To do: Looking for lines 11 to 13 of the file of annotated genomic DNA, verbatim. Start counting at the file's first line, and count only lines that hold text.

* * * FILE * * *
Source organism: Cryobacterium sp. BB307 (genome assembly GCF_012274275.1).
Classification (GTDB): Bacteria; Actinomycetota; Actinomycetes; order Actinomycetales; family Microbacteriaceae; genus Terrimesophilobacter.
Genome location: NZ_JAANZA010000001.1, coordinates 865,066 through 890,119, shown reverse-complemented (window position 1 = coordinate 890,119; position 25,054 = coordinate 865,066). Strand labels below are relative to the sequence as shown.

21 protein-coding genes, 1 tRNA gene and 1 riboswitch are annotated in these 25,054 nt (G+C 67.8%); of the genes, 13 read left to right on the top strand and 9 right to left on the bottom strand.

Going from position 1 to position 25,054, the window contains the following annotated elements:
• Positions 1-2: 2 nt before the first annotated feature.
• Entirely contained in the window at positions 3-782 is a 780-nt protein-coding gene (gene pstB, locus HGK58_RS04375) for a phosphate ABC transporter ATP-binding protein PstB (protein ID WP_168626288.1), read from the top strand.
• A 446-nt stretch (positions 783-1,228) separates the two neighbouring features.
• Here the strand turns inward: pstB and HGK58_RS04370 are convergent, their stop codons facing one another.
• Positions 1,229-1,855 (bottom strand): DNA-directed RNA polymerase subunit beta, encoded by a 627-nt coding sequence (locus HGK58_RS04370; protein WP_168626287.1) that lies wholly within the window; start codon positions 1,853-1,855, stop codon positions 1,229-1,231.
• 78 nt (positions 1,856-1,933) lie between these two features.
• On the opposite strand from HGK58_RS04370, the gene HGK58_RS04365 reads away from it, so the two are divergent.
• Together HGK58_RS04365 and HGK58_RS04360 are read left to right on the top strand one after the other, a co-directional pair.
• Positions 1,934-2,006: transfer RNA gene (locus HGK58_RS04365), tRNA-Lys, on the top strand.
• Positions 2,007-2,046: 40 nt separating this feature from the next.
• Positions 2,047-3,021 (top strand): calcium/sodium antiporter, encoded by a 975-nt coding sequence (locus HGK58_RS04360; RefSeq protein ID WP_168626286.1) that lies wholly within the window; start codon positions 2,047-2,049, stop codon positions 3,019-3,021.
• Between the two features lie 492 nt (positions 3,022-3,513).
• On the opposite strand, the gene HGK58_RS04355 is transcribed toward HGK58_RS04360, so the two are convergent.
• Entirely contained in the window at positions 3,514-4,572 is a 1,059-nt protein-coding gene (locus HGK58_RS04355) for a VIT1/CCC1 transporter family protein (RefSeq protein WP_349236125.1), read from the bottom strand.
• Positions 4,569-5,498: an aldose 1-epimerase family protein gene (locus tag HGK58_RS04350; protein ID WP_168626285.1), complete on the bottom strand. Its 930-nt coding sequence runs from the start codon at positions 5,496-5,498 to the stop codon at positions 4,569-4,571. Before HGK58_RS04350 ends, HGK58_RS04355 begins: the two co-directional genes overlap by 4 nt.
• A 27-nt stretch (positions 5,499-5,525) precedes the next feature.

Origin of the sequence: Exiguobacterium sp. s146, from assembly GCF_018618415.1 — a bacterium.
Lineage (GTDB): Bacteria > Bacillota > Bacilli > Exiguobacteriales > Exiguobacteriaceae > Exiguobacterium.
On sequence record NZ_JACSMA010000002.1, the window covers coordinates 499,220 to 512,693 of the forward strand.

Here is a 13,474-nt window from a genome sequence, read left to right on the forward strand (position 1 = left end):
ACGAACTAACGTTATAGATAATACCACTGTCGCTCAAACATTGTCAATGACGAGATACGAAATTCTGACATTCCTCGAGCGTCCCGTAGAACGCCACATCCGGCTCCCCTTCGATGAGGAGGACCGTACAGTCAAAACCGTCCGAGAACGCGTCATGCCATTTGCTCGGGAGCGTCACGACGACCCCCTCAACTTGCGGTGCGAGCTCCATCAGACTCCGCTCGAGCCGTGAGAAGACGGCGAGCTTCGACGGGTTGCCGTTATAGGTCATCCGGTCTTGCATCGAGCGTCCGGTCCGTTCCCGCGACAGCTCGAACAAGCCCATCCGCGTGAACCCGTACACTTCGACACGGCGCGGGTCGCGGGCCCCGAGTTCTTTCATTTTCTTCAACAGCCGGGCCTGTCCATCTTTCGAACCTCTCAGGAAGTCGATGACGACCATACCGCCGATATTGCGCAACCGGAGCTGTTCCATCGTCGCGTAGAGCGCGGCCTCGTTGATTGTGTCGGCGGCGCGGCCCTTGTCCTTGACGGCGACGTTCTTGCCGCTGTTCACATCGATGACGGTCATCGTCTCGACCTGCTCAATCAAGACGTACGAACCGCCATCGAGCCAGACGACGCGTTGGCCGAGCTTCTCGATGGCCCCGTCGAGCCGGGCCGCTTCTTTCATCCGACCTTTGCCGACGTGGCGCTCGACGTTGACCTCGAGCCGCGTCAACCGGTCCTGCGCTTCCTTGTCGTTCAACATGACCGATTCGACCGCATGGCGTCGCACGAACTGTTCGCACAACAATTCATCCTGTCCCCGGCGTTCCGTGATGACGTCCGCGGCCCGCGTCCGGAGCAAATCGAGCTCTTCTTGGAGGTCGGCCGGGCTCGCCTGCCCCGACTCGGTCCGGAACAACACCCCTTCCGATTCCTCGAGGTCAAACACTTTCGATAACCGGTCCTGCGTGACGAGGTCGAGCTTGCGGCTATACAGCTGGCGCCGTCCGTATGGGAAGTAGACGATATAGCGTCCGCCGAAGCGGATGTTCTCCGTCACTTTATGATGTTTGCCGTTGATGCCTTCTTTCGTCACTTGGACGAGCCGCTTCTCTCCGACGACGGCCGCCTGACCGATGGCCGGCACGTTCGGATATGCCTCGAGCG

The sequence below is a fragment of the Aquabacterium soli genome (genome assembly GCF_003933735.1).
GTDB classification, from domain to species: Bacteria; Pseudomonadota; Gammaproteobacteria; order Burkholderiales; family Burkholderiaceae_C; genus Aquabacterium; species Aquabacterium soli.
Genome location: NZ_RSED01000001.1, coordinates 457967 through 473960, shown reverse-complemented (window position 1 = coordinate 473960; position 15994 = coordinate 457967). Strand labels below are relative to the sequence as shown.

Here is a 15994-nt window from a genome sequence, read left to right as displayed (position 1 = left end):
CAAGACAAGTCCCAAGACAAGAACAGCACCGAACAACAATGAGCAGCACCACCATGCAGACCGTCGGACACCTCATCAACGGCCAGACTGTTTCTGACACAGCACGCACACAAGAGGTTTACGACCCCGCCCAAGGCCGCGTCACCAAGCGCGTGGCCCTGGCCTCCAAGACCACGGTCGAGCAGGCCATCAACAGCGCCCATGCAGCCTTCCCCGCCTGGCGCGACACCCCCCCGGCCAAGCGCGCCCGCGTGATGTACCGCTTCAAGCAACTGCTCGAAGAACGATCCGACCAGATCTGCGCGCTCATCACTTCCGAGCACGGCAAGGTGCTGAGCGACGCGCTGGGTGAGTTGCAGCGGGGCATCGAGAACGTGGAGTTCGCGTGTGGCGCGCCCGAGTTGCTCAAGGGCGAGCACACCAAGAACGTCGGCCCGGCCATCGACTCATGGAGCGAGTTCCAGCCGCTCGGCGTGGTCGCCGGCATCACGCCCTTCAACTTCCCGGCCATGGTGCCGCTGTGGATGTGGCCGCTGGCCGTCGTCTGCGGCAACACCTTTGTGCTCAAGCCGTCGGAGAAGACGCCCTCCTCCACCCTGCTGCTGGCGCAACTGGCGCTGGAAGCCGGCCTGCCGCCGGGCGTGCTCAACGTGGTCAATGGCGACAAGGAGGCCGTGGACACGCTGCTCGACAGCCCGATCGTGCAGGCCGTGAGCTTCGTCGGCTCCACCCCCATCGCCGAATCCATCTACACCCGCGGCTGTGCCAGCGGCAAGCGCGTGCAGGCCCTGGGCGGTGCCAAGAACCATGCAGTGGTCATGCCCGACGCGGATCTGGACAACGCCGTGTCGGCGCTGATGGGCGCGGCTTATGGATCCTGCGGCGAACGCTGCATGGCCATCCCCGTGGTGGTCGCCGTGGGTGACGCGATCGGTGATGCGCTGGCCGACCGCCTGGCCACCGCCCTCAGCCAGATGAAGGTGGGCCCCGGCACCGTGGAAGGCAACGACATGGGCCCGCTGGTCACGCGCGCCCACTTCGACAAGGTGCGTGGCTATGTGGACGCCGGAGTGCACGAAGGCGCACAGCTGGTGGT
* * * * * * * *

• 78 nt (positions 1,856-1,933) lie between these two features.
• On the opposite strand from HGK58_RS04370, the gene HGK58_RS04365 reads away from it, so the two are divergent.
• Together HGK58_RS04365 and HGK58_RS04360 are read left to right on the top strand one after the other, a co-directional pair.